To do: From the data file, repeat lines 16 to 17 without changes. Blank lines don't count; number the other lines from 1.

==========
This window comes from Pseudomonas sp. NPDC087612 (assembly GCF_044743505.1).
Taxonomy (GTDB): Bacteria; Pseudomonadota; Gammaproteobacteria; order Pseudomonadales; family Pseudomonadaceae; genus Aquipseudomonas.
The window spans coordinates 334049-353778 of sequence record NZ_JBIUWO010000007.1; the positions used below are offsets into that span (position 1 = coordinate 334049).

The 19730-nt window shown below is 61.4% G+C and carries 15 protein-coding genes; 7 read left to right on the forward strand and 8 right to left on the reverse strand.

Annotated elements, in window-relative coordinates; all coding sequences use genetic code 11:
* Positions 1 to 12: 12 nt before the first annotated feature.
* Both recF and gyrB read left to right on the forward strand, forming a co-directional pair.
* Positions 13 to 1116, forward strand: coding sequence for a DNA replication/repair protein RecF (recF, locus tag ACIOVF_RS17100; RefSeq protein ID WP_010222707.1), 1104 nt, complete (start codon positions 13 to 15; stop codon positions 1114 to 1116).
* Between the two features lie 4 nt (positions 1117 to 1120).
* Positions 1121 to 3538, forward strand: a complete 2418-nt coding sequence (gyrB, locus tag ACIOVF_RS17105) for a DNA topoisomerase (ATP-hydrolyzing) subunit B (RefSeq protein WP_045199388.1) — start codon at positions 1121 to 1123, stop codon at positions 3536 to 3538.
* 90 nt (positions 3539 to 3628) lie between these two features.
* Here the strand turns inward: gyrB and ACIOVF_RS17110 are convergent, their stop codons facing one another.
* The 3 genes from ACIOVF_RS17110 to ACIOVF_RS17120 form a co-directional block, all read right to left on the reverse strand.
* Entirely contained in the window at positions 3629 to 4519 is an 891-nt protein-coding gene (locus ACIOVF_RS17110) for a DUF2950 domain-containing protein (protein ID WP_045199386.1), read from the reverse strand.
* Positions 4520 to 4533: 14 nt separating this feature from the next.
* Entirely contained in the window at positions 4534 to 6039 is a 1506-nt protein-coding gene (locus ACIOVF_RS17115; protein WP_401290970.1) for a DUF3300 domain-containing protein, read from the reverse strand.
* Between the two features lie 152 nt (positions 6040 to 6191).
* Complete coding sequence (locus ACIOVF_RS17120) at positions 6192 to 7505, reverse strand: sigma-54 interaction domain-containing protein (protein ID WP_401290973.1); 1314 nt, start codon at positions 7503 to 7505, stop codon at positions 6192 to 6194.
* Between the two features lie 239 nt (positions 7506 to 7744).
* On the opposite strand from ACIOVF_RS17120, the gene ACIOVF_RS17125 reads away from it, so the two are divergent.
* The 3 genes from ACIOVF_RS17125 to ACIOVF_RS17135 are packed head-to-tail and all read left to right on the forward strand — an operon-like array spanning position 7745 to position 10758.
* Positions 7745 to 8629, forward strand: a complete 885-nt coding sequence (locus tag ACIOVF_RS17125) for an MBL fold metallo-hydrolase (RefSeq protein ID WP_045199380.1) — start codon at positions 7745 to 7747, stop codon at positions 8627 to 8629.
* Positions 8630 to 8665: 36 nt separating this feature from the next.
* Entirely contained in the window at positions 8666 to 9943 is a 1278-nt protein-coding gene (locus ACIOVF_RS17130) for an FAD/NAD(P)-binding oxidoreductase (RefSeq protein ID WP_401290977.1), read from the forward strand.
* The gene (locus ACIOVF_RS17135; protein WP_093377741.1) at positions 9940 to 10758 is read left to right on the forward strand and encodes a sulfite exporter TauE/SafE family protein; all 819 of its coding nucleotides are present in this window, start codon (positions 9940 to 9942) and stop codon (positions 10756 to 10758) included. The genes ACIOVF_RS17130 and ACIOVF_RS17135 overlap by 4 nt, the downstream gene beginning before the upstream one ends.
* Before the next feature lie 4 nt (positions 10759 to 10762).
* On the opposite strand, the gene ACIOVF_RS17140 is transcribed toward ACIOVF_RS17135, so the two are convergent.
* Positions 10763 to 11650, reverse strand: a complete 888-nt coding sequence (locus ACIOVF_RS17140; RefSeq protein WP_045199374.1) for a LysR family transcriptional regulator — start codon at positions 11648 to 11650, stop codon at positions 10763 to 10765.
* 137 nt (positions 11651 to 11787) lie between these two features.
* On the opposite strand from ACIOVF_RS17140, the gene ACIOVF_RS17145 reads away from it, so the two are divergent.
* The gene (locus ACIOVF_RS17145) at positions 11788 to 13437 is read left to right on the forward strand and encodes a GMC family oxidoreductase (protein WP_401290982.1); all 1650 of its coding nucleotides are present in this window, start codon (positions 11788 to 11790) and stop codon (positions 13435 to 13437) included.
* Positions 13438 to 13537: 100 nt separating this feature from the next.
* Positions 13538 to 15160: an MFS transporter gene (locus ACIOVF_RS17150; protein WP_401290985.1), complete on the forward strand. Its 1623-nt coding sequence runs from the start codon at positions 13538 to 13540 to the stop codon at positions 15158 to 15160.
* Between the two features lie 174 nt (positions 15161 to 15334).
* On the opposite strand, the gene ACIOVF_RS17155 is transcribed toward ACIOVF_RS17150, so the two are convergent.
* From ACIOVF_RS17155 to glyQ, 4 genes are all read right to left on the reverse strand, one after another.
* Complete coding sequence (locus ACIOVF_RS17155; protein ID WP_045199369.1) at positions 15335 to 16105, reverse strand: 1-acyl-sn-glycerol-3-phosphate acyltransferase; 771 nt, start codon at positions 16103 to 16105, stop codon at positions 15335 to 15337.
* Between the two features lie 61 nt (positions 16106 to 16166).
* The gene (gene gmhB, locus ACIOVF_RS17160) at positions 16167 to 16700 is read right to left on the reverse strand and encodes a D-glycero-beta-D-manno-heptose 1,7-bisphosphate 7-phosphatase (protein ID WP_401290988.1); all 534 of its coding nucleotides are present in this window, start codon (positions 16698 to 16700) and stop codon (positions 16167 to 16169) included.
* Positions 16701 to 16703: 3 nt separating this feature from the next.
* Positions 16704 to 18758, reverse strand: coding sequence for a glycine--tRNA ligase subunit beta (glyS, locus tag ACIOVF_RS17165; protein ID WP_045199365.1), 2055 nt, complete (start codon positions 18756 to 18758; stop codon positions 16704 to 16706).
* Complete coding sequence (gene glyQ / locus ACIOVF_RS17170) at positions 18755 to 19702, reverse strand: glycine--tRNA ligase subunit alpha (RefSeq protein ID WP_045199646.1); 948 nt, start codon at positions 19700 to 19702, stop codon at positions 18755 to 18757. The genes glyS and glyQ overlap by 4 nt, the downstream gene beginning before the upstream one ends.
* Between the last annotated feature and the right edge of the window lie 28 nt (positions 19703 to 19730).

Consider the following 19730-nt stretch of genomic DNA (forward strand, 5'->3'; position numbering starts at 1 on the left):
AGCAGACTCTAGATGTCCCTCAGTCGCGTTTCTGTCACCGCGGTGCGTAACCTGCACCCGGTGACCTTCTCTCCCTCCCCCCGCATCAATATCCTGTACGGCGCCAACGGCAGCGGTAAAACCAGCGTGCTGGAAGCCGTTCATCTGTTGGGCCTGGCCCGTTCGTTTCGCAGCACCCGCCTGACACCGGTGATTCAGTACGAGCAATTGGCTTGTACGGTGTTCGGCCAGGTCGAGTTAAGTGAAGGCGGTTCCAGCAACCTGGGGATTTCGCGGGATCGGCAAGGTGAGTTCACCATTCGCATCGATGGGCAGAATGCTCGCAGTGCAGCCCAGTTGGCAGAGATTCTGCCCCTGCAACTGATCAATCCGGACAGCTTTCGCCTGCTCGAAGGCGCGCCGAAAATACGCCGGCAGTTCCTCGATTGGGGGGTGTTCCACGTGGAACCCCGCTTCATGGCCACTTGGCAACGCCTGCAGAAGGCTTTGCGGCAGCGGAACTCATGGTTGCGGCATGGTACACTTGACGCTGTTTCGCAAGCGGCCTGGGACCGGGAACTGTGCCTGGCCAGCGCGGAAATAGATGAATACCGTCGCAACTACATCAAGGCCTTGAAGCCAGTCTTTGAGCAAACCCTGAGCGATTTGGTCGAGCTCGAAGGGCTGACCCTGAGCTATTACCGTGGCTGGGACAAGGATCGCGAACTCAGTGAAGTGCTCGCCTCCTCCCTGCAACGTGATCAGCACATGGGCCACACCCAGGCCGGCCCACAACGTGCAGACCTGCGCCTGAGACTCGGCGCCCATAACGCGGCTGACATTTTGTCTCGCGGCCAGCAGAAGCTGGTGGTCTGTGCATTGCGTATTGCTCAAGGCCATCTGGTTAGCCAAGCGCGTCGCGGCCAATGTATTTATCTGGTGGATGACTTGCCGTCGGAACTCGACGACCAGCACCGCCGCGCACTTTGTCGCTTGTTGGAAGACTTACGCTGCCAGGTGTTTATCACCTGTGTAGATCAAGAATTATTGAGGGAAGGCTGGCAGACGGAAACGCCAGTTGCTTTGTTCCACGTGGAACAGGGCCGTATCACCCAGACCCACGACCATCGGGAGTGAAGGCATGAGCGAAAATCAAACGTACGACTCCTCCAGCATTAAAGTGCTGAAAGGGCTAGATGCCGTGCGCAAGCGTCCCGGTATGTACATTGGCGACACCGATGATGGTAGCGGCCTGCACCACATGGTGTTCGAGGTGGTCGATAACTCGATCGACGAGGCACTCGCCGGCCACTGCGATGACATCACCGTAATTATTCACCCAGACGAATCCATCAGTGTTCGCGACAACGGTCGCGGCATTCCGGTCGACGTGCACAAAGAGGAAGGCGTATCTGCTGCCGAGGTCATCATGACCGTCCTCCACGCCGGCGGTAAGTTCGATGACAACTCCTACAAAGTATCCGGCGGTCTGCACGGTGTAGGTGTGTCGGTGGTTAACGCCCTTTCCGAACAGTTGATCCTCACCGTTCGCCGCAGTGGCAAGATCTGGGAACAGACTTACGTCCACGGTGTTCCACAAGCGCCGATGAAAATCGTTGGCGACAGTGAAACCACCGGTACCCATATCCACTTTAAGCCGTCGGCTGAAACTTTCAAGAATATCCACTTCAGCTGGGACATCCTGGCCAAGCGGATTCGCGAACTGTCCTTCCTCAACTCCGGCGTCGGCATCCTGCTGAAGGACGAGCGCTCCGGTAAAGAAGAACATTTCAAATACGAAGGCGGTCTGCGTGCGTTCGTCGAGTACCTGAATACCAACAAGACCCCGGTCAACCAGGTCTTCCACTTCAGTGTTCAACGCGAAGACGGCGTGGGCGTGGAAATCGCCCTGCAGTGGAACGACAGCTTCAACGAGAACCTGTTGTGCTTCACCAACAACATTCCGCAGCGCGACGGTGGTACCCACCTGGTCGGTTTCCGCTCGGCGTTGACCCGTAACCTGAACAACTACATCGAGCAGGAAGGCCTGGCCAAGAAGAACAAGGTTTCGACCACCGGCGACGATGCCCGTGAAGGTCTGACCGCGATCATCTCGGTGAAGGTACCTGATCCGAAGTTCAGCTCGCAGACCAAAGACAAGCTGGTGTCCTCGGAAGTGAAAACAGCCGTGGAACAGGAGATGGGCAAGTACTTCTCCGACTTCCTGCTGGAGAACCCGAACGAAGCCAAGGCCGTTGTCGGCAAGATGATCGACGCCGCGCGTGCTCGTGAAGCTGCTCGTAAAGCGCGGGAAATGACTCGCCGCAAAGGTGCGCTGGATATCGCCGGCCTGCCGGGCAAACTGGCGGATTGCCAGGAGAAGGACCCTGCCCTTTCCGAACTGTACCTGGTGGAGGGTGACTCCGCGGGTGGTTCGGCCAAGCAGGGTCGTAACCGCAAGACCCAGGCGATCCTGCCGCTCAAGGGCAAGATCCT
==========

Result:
* Entirely contained in the window at positions 4534 to 6039 is a 1506-nt protein-coding gene (locus ACIOVF_RS17115; protein WP_401290970.1) for a DUF3300 domain-containing protein, read from the reverse strand.
* Between the two features lie 152 nt (positions 6040 to 6191).